{{featured_button_text}}

At 139 years old, downtown’s McClelland-Priest house has long reflected Napa’s past.

Today, the home could get a new owner, adding a new chapter to its future.

The 1879 Victorian-Italianate mansion, operating as the McClelland-Priest Bed & Breakfast for the past 27 years, has been listed for sale. The asking price is $3,995,000.

Owner Celeste Carducci–Ahnfeldt said she decided to sell the 4,099-square-foot home, located at 569 Randolph St., because “it’s time to pull back a little.”

“I love it but … I’m looking at a few new opportunities,” she said. “It’s been a beautiful career experience for me … and I know someone else could take it to the next level.”

The large home features six bedrooms, seven full baths, a “grand scale” dining room, and many period details, including parquet floors, ornately decorated ceilings, stained glass windows, elaborate lighting fixtures and wood paneling.

“It’s a beautiful place,” said Carducci–Ahnfeldt, who has owned the home for 30 years. She raised her three children in the home, and some of them helped operate the inn at different times. The B&B has been open since 1991.

“For me, it was running it like a family business,” Carducci–Ahnfeldt said.

These days, Carducci–Ahnfeldt has a few other projects she’s involved in with her husband, Bruce Ahnfeldt. Those include a tasting room called Uncorked at Oxbow, Ahnfeldt Wines, Provocative Wines and Carducci Wines.

Carducci–Ahnfeldt also teaches classes, such as kinesiology, at Napa Valley College, and owns Napa Hot Yoga.

“I really want to focus on building that business,” she said of the Yoga studio located at 1660 Silverado Trail.

Carducci–Ahnfeldt said another factor in her decision to list the property is noticing that other longtime downtown B&Bs have changed hands, including the recent sales of the Beazley House and La Belle Epoque, and earlier sales of the Cedar Gables Inn and the Inn on Randolph.

Who would make a good buyer for the B&B? Perhaps a group that already has a handful of small boutique hotels, said Carducci–Ahnfeldt. Or a winery group that wants to have a place to host wine club members or other guests, similar to wine industry entrepreneurs John and Michele Truchard who bought the Beazley House in June for $4.35 million.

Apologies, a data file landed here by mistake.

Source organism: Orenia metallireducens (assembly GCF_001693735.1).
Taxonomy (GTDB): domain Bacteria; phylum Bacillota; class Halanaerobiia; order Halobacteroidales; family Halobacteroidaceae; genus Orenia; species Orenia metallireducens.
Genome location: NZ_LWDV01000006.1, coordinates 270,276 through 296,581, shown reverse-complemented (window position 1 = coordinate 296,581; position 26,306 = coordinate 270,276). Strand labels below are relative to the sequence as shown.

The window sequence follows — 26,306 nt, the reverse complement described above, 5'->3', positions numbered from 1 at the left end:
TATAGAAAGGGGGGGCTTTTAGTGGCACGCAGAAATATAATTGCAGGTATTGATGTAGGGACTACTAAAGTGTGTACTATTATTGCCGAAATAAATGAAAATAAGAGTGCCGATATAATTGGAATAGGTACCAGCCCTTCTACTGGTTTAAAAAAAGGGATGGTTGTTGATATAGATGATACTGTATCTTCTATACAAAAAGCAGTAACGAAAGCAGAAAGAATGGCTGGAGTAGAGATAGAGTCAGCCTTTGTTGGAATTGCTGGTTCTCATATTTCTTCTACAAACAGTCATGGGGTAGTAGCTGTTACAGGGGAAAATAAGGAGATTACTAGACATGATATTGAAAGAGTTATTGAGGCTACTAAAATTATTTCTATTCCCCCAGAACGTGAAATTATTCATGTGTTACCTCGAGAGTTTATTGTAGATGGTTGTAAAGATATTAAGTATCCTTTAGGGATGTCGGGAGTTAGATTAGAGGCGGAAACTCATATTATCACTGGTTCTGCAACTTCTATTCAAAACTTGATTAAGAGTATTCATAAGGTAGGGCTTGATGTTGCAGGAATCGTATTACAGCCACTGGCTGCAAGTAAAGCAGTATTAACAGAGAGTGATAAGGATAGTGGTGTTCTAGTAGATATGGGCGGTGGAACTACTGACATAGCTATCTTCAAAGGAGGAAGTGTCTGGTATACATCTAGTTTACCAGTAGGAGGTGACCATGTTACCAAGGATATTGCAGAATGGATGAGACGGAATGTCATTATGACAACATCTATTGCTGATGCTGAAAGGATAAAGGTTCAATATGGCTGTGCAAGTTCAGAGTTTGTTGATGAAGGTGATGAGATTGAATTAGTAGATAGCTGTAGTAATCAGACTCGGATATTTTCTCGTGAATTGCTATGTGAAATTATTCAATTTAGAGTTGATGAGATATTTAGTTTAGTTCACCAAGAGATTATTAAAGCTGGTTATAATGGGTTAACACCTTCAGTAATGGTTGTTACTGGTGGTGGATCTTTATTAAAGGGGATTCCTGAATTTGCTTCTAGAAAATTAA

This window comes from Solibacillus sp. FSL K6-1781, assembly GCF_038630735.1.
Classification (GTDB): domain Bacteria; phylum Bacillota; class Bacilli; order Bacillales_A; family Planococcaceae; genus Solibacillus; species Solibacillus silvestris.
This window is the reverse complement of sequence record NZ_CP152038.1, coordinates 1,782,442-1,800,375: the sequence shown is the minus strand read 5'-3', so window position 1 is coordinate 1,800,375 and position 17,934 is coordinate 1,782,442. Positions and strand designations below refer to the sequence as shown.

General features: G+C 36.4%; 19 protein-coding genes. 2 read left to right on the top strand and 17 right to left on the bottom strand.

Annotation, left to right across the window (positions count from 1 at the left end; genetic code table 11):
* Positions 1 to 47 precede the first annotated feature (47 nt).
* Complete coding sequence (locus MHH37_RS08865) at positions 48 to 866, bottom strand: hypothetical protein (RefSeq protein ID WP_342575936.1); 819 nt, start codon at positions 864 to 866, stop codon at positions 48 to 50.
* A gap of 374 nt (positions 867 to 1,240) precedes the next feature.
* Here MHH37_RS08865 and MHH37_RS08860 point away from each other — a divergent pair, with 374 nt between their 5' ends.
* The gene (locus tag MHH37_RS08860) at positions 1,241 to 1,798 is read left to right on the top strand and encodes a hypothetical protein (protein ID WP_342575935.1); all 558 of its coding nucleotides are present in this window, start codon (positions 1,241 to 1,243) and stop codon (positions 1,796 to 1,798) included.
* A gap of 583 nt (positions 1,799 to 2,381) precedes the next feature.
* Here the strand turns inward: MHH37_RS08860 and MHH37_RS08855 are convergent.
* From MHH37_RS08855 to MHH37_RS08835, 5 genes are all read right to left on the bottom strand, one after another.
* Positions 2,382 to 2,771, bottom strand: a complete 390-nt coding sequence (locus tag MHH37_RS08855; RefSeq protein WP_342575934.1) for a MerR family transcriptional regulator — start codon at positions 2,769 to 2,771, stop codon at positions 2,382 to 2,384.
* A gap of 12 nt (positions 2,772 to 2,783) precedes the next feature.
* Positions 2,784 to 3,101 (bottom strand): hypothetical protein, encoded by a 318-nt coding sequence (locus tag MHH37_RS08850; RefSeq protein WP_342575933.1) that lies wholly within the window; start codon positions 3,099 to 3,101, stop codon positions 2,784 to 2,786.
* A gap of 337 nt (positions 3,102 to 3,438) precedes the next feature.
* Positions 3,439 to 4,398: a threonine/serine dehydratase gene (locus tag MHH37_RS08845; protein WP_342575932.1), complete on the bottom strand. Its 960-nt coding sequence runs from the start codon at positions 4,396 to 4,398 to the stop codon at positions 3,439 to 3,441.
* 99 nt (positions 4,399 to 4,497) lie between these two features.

Her advice to that next owner is to continue to network with the wine industry, stay on top of lodging industry trends and use social media.

Don’t go into the hospitality industry uninformed, she warned. “You will get burned out.” The hospitality industry runs 24/7, she noted.

“If you are going to saddle up on the horse, you need to hold those reins tight,” she said. “Just put your head down and work through it. If you have to decrease rates, you decrease rates to get that business.”

Even though her B&B has been officially listed for sale, there’s no guarantee it will sell, she said. “I’m very prepared to wait for the right buyer,” she said. “I’m not going to give the place away.”

And she’s definitely not leaving Napa.

“I love Napa. This community is my community,” she said. “I feel the vibe of the new Napa and I think it’s great.”

Subscribe to Daily Headlines

* I understand and agree that registration on or use of this site constitutes agreement to its user agreement and privacy policy.
0
1
1
0
2

Business Editor

Jennifer Huffman is the business editor and a general assignment reporter for the Napa Valley Register. I cover a wide variety of topics for the newspaper. I've been with the Register since 2005.